Wavefront-guided LASIK improves contrast sensitivity

02/23/04

SAN FRANCISCO Wavefront-guided LASIK corrects higher-order optical distortions and provides significantly improved contrast sensitivity compared with standard LASIK. This is the conclusion of a study appearing in the March 2004 issue of Ophthalmology, the clinical journal of the American Academy of Ophthalmology, the Eye M.D. Association. Contrast sensitivity is the visual system's ability to detect subtle shades of gray between an object and its background.

In this comparative study conducted in Israel, 24 eyes of 13 patients were treated with wavefront-guided LASIK and 22 eyes of 12 patients were treated with standard LASIK. At one month after surgery, it was found that 88 percent of the contrast sensitivity measurements improved in the wavefront group, whereas only 40 percent improved in the standard group. Also, uncorrected visual acuity of 20/20 or better was achieved by 72 percent of the wavefront group and by 70 percent of the standard group.

Igor Kaiserman, MD, an ophthalmologist at Hadassah Medical Center in Jerusalem and lead author of the study, explained, "LASIK has a high rate of improving uncorrected visual acuity, but it can degrade the quality of vision, resulting in reports of reduced night vision clarity, glare and halos. This is the result of reduced contrast sensitivity, which is greater among patients with high degrees of nearsightedness. One reason for reduced contrast sensitivity is the increased higher-order distortions caused by the LASIK procedure. Because wavefront measurement provides a more precise and detailed map of the visual system's distortions, wavefront-guided LASIK reduces these distortions, resulting in an improved quality of vision."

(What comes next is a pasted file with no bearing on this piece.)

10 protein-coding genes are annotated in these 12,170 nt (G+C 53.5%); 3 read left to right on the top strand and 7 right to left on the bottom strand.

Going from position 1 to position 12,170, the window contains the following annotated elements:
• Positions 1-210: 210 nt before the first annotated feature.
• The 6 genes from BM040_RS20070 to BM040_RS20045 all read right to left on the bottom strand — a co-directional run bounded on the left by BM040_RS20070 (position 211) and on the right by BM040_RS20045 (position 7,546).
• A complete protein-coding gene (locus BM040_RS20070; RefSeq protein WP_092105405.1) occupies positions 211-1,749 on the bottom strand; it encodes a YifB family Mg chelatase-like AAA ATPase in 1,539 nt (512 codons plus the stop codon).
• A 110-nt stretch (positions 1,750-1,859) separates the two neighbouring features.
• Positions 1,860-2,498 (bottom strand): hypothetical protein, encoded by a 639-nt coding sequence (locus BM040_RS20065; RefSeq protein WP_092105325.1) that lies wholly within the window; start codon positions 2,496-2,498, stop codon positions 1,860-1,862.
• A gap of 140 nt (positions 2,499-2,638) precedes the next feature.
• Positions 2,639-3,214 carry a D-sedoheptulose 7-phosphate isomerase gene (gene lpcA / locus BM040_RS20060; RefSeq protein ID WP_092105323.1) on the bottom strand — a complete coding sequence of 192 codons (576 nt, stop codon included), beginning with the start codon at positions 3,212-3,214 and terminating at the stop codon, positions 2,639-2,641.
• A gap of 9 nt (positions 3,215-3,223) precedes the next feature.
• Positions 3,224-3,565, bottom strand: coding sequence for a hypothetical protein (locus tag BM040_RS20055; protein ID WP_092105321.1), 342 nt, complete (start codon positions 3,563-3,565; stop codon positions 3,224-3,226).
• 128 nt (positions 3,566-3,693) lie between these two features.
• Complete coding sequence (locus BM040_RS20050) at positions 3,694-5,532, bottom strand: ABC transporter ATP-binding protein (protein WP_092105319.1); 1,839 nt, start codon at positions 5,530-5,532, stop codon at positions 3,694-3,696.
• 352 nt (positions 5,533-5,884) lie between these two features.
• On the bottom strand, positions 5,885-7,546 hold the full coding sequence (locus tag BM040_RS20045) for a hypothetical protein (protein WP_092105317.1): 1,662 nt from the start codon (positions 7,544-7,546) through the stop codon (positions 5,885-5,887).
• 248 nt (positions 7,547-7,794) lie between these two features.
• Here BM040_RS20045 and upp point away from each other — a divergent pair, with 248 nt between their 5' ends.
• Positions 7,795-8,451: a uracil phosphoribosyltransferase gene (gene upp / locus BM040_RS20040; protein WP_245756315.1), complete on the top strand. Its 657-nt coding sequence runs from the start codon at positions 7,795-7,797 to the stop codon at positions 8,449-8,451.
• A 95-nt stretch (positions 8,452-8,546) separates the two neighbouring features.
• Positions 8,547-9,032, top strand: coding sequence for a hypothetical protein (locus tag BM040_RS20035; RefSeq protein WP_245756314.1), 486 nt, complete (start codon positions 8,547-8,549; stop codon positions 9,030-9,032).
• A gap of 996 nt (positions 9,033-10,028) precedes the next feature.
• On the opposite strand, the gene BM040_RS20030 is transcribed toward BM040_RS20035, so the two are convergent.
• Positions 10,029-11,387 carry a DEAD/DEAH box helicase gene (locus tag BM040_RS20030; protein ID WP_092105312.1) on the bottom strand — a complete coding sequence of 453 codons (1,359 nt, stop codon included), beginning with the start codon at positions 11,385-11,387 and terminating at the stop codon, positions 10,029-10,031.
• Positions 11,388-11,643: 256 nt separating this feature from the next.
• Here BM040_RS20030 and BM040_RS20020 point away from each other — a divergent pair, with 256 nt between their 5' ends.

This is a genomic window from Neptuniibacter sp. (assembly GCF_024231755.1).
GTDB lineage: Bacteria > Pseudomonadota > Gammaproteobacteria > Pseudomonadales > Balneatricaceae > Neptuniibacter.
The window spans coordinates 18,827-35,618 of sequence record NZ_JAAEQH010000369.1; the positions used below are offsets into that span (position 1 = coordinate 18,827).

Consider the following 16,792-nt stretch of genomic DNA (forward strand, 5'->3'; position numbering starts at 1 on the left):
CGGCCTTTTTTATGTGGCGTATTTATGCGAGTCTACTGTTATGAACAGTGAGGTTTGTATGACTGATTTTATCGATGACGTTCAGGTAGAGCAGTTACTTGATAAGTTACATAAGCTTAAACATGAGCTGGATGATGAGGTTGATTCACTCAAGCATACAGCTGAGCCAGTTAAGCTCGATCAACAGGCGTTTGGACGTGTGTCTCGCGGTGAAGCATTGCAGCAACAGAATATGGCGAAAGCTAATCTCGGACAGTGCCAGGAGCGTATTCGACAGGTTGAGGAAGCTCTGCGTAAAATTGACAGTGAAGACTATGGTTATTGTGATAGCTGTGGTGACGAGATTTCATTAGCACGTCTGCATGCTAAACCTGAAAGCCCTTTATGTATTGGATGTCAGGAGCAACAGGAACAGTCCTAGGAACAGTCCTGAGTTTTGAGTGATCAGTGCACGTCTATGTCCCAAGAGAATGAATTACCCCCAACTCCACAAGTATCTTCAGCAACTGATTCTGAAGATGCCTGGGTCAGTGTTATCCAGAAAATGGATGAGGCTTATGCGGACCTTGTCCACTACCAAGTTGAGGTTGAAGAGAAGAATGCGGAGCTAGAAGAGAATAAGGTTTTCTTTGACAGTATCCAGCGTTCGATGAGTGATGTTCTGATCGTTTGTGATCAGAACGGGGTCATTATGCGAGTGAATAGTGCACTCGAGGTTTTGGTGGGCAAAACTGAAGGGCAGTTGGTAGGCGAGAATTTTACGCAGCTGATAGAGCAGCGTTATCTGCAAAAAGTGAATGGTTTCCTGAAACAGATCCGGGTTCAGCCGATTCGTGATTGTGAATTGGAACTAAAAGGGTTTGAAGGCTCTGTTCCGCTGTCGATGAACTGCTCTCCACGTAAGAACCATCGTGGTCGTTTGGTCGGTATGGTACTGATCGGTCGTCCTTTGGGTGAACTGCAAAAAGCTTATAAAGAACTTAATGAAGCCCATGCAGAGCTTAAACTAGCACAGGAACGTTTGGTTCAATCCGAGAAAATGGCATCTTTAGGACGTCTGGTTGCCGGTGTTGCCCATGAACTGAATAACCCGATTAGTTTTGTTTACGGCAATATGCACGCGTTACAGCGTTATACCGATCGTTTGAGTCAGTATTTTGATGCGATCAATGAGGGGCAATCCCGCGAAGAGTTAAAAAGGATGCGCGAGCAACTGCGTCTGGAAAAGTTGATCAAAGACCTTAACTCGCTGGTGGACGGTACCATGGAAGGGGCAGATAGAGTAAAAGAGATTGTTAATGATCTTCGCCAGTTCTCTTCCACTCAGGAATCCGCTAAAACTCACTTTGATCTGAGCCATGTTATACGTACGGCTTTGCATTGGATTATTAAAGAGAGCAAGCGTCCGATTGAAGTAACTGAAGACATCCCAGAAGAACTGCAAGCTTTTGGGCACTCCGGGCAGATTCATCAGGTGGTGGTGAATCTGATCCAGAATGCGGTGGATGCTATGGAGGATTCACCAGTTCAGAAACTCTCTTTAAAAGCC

Academy spokesperson Scott MacRae, MD, professor of ophthalmology and visual science at the University of Rochester Medical Center, Rochester, New York, said, "I agree that customized wavefront treatments should be incorporated into refractive surgery practices because they minimize higher-order aberrations that are created by conventional LASIK. Customized treatments make LASIK safer, and allow some patients to have sharper vision with greater contrast sensitivity. However, because this study was done on a small number of different patients, the results do not provide conclusive evidence that the wavefront treatment is better for every patient. A paired, bilateral study in which each patient has a wavefront correction and a conventional treatment would be more compelling."

Source: Eurekalert & others

Last reviewed: By John M. Grohol, Psy.D. on 21 Feb 2009
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